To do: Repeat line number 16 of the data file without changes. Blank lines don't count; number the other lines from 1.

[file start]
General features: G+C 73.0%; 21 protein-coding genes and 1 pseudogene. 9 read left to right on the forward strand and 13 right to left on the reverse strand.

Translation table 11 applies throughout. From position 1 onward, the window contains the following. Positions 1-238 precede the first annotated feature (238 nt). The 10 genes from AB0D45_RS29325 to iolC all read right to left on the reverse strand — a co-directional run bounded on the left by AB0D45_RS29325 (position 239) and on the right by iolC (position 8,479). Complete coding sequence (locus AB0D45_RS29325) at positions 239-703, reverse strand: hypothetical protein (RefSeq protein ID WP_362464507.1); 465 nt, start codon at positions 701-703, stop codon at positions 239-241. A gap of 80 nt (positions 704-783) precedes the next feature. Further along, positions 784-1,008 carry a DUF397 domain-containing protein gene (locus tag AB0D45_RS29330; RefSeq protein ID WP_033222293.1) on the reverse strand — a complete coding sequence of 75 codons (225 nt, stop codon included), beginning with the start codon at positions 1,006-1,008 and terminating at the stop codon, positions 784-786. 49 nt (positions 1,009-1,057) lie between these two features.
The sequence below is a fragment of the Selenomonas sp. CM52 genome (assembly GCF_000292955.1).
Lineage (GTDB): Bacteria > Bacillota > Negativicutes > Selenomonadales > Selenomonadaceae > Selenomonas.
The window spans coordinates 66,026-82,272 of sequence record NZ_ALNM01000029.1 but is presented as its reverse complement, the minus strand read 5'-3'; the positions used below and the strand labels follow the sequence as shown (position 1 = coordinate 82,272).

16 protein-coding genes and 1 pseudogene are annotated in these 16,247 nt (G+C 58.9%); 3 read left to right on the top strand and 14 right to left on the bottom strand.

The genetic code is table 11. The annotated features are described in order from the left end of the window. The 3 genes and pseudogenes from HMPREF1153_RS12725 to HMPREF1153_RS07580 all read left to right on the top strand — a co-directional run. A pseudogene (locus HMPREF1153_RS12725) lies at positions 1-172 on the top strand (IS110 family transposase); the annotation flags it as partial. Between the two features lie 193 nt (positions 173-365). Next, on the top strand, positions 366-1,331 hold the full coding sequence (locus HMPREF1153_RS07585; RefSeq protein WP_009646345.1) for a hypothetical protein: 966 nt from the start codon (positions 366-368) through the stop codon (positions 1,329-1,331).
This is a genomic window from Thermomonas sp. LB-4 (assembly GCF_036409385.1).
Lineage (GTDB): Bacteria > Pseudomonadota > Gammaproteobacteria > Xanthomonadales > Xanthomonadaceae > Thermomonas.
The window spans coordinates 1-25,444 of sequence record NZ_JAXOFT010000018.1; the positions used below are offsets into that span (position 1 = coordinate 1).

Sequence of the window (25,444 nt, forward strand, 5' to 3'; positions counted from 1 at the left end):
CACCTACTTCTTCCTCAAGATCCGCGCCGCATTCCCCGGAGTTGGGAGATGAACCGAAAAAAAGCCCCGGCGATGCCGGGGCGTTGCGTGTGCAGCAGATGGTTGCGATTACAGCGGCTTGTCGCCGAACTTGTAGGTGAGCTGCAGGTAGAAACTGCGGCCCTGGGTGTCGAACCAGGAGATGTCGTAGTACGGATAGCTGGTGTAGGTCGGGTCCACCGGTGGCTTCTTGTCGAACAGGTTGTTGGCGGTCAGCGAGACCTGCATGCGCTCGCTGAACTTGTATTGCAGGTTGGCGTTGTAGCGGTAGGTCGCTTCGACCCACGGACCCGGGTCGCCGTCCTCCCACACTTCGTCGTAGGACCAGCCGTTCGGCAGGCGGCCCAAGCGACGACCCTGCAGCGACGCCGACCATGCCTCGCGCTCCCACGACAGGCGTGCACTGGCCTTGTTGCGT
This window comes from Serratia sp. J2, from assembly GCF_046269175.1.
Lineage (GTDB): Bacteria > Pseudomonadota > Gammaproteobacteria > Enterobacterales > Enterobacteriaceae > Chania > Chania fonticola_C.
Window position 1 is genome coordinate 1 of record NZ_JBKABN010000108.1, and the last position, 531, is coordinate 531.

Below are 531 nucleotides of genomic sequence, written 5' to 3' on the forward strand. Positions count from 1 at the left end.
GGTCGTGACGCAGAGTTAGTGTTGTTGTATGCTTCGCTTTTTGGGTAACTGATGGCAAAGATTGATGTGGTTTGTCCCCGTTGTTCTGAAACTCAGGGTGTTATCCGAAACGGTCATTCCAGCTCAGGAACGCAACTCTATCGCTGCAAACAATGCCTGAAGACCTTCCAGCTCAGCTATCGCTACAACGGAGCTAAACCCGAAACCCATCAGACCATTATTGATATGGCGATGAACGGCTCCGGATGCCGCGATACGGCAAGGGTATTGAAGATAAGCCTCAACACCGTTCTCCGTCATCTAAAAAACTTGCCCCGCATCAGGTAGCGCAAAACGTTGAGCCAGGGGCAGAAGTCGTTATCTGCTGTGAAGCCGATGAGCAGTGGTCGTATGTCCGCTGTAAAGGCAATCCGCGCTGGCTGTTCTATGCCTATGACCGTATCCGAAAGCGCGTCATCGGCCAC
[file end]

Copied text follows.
Below are 531 nucleotides of genomic sequence, written 5' to 3' on the forward strand. Positions count from 1 at the left end.